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Tuesday, April 25, 2017

Yet Another CN Tower from Olcott NY Flat Earth claim fails to hold water

I'll be honest, I didn't put much work into this one as it is blindingly obvious I'm embarrassed for the person who cited this as their 'proof'.

This YouTube video is supposed to 'prove' the Flat Earth.  Looks like a bad remake of Waterworld to me.



What kind of non-thinking individual can fail to see that almost the entire city is completely and utterly missing and behind the horizon here.  The horizon is very crisp and nearby reducing a lot of the near-water distortion you would otherwise see:



Anyway, here is my quick analysis...

We see about 1/2 the tower -- we would expect to see about the 1/2 the tower.

WE'RE DONE.

With the complete lack of information in the video that's about all we can say and I have no interest in digging further because I've done this over and over now.

If you want a more exact analysis give me EXACT Latitude, EXACT Longitude, EXACT Viewer height (not this 'about 6 feet' nonsense -- EXACT height of the center of the lens over the actual water level), EXACT camera sensor data and lens and settings, EXACT lapse rate for that sightline, AND temperature.  Without that level of detail you have a HUGE margin of error here.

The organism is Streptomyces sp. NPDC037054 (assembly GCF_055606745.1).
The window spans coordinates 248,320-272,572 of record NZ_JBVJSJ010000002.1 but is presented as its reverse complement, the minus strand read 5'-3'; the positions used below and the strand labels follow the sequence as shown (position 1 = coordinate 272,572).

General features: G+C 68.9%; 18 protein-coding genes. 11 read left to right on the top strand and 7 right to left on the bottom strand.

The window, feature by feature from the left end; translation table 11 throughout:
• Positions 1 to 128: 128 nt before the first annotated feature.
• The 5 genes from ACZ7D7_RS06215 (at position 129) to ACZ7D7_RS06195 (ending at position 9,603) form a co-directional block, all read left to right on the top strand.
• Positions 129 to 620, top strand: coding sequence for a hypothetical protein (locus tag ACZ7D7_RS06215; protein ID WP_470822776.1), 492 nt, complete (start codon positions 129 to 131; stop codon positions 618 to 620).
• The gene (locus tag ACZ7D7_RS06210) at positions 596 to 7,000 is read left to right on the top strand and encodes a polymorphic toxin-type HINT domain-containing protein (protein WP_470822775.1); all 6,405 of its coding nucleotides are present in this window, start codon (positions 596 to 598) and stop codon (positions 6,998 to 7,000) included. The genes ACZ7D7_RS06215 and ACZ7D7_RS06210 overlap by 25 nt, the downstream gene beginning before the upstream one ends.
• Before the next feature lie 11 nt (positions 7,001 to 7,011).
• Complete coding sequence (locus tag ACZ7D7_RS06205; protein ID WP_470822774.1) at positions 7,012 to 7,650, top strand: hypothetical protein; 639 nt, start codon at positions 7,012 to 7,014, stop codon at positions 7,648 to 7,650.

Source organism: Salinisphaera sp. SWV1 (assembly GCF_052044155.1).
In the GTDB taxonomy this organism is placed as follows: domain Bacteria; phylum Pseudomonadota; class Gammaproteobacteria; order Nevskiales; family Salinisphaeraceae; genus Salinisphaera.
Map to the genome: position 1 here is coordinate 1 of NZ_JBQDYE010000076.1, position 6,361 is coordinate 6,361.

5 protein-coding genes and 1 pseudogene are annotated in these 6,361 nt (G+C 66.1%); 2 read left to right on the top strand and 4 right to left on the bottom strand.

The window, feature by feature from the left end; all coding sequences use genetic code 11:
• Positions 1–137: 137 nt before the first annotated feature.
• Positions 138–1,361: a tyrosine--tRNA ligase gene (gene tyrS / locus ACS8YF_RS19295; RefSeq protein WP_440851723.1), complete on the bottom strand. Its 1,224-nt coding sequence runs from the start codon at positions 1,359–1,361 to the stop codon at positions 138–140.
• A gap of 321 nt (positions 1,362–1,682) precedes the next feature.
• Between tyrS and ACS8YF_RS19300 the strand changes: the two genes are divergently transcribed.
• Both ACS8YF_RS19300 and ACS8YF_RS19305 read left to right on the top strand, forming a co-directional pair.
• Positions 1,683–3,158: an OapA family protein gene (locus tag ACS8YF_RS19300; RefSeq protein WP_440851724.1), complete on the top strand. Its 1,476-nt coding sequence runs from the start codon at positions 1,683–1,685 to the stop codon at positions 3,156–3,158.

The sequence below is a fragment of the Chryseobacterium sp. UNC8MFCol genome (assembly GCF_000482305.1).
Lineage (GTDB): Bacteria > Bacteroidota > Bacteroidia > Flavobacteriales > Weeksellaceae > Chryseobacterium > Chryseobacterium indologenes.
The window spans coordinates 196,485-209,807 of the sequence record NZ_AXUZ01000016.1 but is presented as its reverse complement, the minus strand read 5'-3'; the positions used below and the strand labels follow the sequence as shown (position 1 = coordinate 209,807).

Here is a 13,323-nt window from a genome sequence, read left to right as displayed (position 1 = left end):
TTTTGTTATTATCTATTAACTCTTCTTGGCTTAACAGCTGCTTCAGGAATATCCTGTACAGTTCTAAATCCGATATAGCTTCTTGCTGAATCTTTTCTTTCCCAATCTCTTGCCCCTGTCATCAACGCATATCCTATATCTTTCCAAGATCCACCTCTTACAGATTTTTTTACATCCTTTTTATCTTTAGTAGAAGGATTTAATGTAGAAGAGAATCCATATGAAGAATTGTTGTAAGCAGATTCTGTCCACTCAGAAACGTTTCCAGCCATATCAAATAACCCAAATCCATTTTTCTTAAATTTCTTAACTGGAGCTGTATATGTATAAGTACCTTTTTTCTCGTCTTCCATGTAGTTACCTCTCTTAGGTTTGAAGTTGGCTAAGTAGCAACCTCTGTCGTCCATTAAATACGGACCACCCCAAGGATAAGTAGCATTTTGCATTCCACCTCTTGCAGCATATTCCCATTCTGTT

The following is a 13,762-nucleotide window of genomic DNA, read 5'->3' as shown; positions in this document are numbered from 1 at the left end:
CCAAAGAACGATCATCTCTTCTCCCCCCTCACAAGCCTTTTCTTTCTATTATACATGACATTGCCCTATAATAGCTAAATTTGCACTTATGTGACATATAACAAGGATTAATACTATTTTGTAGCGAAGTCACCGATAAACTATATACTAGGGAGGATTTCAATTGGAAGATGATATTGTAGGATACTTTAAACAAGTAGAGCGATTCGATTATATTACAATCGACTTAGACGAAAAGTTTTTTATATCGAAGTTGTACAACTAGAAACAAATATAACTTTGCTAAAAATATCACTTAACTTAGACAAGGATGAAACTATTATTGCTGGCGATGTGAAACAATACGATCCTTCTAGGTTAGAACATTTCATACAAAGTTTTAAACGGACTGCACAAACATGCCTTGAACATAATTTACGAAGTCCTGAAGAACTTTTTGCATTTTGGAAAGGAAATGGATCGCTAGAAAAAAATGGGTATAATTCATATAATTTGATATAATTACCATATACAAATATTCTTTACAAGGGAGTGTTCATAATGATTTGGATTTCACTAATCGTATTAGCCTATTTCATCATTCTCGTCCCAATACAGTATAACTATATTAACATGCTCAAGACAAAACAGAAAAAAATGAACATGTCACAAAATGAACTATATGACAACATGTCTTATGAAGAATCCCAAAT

What we CAN say is we expect to see ~1/2 -- we see ~1/2 -- if  you think that "Proves flat earth" you are laughably full of shit, it's that simple.

I'm off maybe 20 pixels -- Flat Earth is off by about 110.  So go figure out your error first.


As noted in the image as well -- the closer image of CN tower is looking up at the CN tower which distorts the vertical components of the tower unevenly.  To get a better "overlay" estimate you need an image of CN tower from the exact same perspective.  Good lucking getting that shot through all that water that totally isn't, in any way, whatsoever, blocking the bottom of the tower from view here.

If you want to get better data you would also need to do 2 things -- #1 have both images taken from DEAD CENTER of CN Tower so you can more accurately compare the heights and #2 have all the data I mentioned above so you can account for all the KNOWN optical effects, defects, and distortions.

Note: CN Tower specs say the tower is "553.33 m / 1,815 ft, 5 inches".  You'll also see it claimed that the CN Tower is 1500' tall -- that is the top of the SkyPod, not including the antenna tower.

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